Holacracy is a social technology for governing and operating an organization. The necessary power is distributed and allocated to specific roles to carry out specific responsibilities. This distribution of authority takes the decision-making burden off of one person such as a manager or CEO. In an arcology of well-being, holacracy will mean the formation of a new social structure that sets members free to reach their full potential without the need for supervision or pressure from a “boss. Holacracy within an arcology is specifically designed to create order within the arcology without all of the domination and control that goes with hierarchy; with some higher than others, some having more authority than others.
The best way to think of holacracy is a living breathing human made up of a group of cells, each with a clear membrane creating a boundary that defines what's inside of it and outside of it. There is a clear energetic exchange from cell to cell such as collaboration, service exchange, lending and borrowing, food provided, assets or properties owned together, and projects that more than one cell may be working on together. We might think of groups of cells within the arcology as organs, bone structure, muscle power or offspring. The most important factor that will define the success of an arcology or a project within an arcology is that the roles are so well defined that no one is confused as to where the distinct lines are drawn of what they control, what they do not control and what others are depending on them to do.
The holacracy decision-making process creates and defines the roles necessary to make the arcology run smoothly, produce more than enough, and disperse its abundant overages. Once the roles are defined, each with their domains and responsibilities, the next task is to find people who are capable and committed enough to take on the roles. When the arcology roles are populated, at this point the members are free to begin the process of designing spaces, acquiring property, and building an arcology. They will not be required to ask permission about their own responsibilities because there will be no “manager” to ask. An autonomous domain is granted to each role along with tasks, assignments, responsibilities or decision-making authority needed to carry out those responsibilities. This means that the authority that would have traditionally gone to a CEO is broken down into processes that are distributed to those who are on the front line of that role. Rather than distributing “work” to some and “authority” to others, each role meets certain expectations and the authority to carry out those expectations are packaged with them. People working on the front lines are in a better position to drive improvements on a moment to moment basis than authority figures who spend their time elsewhere.
About 100 core roles within the arcology of well-being are defined by the needs of the arcology members such as food, shelter, clothing, water and power, health care and child care. Like applying for any job, these roles will be filled through an interviewing process. Those who fill one of the core roles will bring their families and close friends. This is where a Contribution Agreement comes in. Family and friends who don’t fill a pre-defined role will offer a Contribution Agreement based upon the unique gifts, talents, education and experience they bring. Contribution Agreements are a tool used by each member to map out a life for themselves living and working in the arcology.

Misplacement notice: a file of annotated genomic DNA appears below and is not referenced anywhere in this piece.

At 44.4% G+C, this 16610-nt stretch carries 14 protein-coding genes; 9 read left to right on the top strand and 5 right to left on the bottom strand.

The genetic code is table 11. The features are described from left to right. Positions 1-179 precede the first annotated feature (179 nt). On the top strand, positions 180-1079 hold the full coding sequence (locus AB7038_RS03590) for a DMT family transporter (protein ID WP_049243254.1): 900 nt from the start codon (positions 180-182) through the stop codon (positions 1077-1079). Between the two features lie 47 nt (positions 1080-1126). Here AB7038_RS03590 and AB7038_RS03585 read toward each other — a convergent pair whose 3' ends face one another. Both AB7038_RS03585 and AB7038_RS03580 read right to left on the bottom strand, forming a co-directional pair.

A Contribution Agreement is a declaration of intent to serve the arcology and gives members a way to communicate how they plan to improve the lives of those in the arcology. One person might offer to fill several roles using their expertise or experience. One might offer products, services, or ideas that will make the arcology a more enjoyable place to live. They will estimate how much of their time will be spent on each part of their Contribution Agreement. Their life purpose will emerge and develop as they transition from capitalism to a contribution-based economy. As members write their Contribution Agreements they will commit to their agreements with all of their hearts. They will not require a “boss” or a supervisor to enforce their offerings.
Contribution Agreements are written during special workshops that are designed for this purpose. During this workshop they will be taught the ins and outs of an arcology and will begin to envision how their unique gifts and talents could benefit the arcology the most. The people who offer the Contribution Agreement Workshop will be trained to craft the agreement in such a way that will bring the highest level of Career Well-Being to the person writing the agreement while at the same time meeting real-world needs of the arcology at the same time.
Holacracy and Contribution Agreements help to define what is controlled by an individual and what is controlled by the arcology as a whole through consensus. It also does a good job to define what is private and not included in the arcology management at all, such as family matters and family decisions, financial assets, and intellectual property. It goes along with the old saying, “Good fences make good neighbors.” The arcology self-governance begins as a system of 7 “Circles. The Circles correspond with the objectives for each of the 7 Objectives. Each circle is a team with a team lead. Each circle controls its own functions and activities. Filling a major or minor role will depend upon your ability, experience, education and passion to meet the responsibilities of that role.